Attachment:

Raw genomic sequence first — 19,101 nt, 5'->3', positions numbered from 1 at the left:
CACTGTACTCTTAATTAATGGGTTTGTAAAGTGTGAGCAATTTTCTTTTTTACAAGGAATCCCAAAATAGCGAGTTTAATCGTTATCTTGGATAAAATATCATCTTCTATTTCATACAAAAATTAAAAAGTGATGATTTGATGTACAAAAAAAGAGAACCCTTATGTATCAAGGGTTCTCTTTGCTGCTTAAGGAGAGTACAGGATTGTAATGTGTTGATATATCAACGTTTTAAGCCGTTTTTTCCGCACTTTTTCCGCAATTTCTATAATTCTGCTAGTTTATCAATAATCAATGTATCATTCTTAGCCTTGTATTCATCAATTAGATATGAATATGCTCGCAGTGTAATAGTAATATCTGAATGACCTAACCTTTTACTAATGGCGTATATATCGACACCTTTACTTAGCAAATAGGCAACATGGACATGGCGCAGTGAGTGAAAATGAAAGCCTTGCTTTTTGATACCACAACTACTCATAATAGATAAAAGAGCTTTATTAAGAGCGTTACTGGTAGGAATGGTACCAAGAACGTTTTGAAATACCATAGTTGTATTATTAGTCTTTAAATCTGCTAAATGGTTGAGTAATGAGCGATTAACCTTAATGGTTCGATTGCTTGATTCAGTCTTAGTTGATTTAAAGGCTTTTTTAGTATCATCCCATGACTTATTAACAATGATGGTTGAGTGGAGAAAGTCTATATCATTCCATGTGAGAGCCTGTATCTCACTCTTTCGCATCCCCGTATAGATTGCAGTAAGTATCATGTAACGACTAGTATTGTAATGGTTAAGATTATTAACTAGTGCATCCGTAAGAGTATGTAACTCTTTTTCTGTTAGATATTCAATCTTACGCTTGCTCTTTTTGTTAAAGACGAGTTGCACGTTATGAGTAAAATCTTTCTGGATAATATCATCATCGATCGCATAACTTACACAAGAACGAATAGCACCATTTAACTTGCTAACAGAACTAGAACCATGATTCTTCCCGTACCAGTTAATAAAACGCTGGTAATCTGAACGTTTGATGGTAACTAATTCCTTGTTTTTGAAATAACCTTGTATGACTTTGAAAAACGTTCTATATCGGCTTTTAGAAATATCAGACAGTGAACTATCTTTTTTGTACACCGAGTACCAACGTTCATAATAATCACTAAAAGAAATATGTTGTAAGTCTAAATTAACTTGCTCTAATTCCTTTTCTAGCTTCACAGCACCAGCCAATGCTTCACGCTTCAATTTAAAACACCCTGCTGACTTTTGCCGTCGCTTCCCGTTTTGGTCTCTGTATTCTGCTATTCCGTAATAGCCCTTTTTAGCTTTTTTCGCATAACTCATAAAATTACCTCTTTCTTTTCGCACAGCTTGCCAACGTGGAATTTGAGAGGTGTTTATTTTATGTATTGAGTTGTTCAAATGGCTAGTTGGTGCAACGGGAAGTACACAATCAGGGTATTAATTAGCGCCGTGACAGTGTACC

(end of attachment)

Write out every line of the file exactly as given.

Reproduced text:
Raw genomic sequence first — 19,101 nt, 5'->3', positions numbered from 1 at the left:
CACTGTACTCTTAATTAATGGGTTTGTAAAGTGTGAGCAATTTTCTTTTTTACAAGGAATCCCAAAATAGCGAGTTTAATCGTTATCTTGGATAAAATATCATCTTCTATTTCATACAAAAATTAAAAAGTGATGATTTGATGTACAAAAAAAGAGAACCCTTATGTATCAAGGGTTCTCTTTGCTGCTTAAGGAGAGTACAGGATTGTAATGTGTTGATATATCAACGTTTTAAGCCGTTTTTTCCGCACTTTTTCCGCAATTTCTATAATTCTGCTAGTTTATCAATAATCAATGTATCATTCTTAGCCTTGTATTCATCAATTAGATATGAATATGCTCGCAGTGTAATAGTAATATCTGAATGACCTAACCTTTTACTAATGGCGTATATATCGACACCTTTACTTAGCAAATAGGCAACATGGACATGGCGCAGTGAGTGAAAATGAAAGCCTTGCTTTTTGATACCACAACTACTCATAATAGATAAAAGAGCTTTATTAAGAGCGTTACTGGTAGGAATGGTACCAAGAACGTTTTGAAATACCATAGTTGTATTATTAGTCTTTAAATCTGCTAAATGGTTGAGTAATGAGCGATTAACCTTAATGGTTCGATTGCTTGATTCAGTCTTAGTTGATTTAAAGGCTTTTTTAGTATCATCCCATGACTTATTAACAATGATGGTTGAGTGGAGAAAGTCTATATCATTCCATGTGAGAGCCTGTATCTCACTCTTTCGCATCCCCGTATAGATTGCAGTAAGTATCATGTAACGACTAGTATTGTAATGGTTAAGATTATTAACTAGTGCATCCGTAAGAGTATGTAACTCTTTTTCTGTTAGATATTCAATCTTACGCTTGCTCTTTTTGTTAAAGACGAGTTGCACGTTATGAGTAAAATCTTTCTGGATAATATCATCATCGATCGCATAACTTACACAAGAACGAATAGCACCATTTAACTTGCTAACAGAACTAGAACCATGATTCTTCCCGTACCAGTTAATAAAACGCTGGTAATCTGAACGTTTGATGGTAACTAATTCCTTGTTTTTGAAATAACCTTGTATGACTTTGAAAAACGTTCTATATCGGCTTTTAGAAATATCAGACAGTGAACTATCTTTTTTGTACACCGAGTACCAACGTTCATAATAATCACTAAAAGAAATATGTTGTAAGTCTAAATTAACTTGCTCTAATTCCTTTTCTAGCTTCACAGCACCAGCCAATGCTTCACGCTTCAATTTAAAACACCCTGCTGACTTTTGCCGTCGCTTCCCGTTTTGGTCTCTGTATTCTGCTATTCCGTAATAGCCCTTTTTAGCTTTTTTCGCATAACTCATAAAATTACCTCTTTCTTTTCGCACAGCTTGCCAACGTGGAATTTGAGAGGTGTTTATTTTATGTATTGAGTTGTTCAAATGGCTAGTTGGTGCAACGGGAAGTACACAATCAGGGTATTAATTAGCGCCGTGACAGTGTACC